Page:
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Re: [multimachine] Re: Time for a new project?

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  • Bruce Bellows
    Up to now the focus of this forum has been to enable people in third world countries to acquire the machinery and the skills to learn and produce mechanical
    Message 1 of 17 , Mar 31, 2013
      Up to now the focus of this forum has been to enable people in third world countries to acquire the machinery and the skills to learn and produce mechanical parts themselves and to a great extent I feel Pat that with the assistance of other members of the group you have succeeded in that endevour. Having said that I also feel that taking on a CNC project would take this group in a direction 180 degrees from that focus. I don't see that as a bad thing, it is what it is. From my experience of a decade ago in the printing machinery industry many third world economies intentionally shunned printing presses with the automation because they couldn't work on them themselves and outside technicians are very expensive for them to bring in. For much the same reason a CNC project may not be of much interest to them even though the technology level has increased also.

      As for myself I'm very interested in a CNC project as we are planing to build one for our hobby shop in the coming year. The yahoo group DIY-CNC is also a good group for reference.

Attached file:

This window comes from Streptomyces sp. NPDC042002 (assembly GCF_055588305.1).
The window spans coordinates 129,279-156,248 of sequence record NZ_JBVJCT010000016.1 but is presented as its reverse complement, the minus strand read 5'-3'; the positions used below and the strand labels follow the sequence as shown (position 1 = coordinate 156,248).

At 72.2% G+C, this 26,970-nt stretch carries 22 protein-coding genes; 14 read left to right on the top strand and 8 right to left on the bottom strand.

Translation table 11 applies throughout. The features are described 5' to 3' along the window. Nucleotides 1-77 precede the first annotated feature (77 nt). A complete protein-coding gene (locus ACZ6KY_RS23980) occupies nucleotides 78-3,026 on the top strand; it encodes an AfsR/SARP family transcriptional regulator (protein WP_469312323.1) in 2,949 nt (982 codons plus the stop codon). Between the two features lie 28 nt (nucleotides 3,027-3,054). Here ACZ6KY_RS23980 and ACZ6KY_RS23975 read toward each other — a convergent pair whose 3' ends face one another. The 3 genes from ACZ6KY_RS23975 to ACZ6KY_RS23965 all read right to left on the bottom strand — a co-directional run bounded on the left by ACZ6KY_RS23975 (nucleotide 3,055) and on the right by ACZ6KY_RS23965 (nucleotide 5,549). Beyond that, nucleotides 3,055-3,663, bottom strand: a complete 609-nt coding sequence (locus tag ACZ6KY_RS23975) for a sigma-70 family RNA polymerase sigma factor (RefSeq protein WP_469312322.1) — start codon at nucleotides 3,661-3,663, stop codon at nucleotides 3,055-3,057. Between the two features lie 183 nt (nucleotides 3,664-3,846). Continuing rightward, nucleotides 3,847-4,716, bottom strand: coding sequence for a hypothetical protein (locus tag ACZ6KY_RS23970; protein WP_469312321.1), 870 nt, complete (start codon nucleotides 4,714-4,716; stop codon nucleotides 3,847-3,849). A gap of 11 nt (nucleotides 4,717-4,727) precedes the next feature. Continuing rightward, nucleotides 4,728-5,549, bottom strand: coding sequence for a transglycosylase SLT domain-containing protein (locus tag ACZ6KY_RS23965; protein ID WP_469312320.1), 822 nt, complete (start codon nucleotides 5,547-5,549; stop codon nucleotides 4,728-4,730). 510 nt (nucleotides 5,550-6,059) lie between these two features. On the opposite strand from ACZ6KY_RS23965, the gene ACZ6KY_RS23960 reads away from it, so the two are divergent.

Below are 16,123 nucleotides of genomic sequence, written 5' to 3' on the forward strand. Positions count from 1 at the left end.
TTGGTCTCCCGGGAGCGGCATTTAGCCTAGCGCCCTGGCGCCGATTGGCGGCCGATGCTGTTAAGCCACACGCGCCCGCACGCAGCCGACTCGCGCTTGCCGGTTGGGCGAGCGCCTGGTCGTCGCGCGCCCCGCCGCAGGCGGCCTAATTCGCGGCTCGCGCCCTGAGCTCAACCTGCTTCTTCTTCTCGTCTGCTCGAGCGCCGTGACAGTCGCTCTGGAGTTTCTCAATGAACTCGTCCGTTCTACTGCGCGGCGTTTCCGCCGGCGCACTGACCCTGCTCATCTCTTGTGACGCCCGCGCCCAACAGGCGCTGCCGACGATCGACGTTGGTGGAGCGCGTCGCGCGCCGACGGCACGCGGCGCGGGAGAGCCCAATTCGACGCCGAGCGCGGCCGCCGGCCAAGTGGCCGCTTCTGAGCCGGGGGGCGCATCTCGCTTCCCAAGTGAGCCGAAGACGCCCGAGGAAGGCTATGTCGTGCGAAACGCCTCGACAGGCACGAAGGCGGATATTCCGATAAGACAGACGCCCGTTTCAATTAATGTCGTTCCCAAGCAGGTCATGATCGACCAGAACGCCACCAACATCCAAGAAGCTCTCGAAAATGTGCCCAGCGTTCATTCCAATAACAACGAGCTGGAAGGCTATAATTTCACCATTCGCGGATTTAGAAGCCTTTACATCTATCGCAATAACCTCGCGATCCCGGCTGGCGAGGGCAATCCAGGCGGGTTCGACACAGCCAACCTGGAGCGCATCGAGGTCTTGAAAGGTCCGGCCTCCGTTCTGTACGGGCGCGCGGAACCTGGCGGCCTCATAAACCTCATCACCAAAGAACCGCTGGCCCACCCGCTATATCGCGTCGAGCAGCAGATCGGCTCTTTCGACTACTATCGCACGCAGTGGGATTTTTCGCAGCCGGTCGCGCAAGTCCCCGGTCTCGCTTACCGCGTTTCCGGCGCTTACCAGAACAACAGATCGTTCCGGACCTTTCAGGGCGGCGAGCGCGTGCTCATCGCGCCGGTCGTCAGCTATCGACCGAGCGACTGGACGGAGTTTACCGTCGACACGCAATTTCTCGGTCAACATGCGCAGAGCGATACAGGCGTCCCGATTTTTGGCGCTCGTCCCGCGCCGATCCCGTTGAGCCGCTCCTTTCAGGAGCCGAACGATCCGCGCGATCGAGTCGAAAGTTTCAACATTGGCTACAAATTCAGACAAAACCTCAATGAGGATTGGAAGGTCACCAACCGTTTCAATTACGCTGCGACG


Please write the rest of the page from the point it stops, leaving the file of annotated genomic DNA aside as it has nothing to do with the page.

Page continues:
Bruce Bellows

      On 3/24/2013 10:55 AM, Pat Delany wrote:  
      I guess what I am looking for is a way to use steel plate and concrete to build a practical CNC lathe and/or mill frame. 

      Pat


      From: teeth_o_the_dragon <charles.dragonteeth@...>
      To: multimachine@yahoogroups.com
      Sent: Sunday, March 24, 2013 7:19 AM
      Subject: [multimachine] Re: Time for a new project?

       

      I usually just Lurk on here, I rarely have time to actually DO anything, but the possibility of converting a simple "multimachine" type tool to CNC is what attracted me in the first place.

      Look at projects like "RepRap" for some really well documented descriptions of the electronics required. I think they use Arduino, but RaspberryPi should also be able to do the job. and at much less than the $600+ you mention.

      One day, one day..

      c

      >
      > Could a slow CNC machine be built from our box ways, concrete, engine blocks and small steppers that could be geared down with timing belts?
      >
      > Pat
      >



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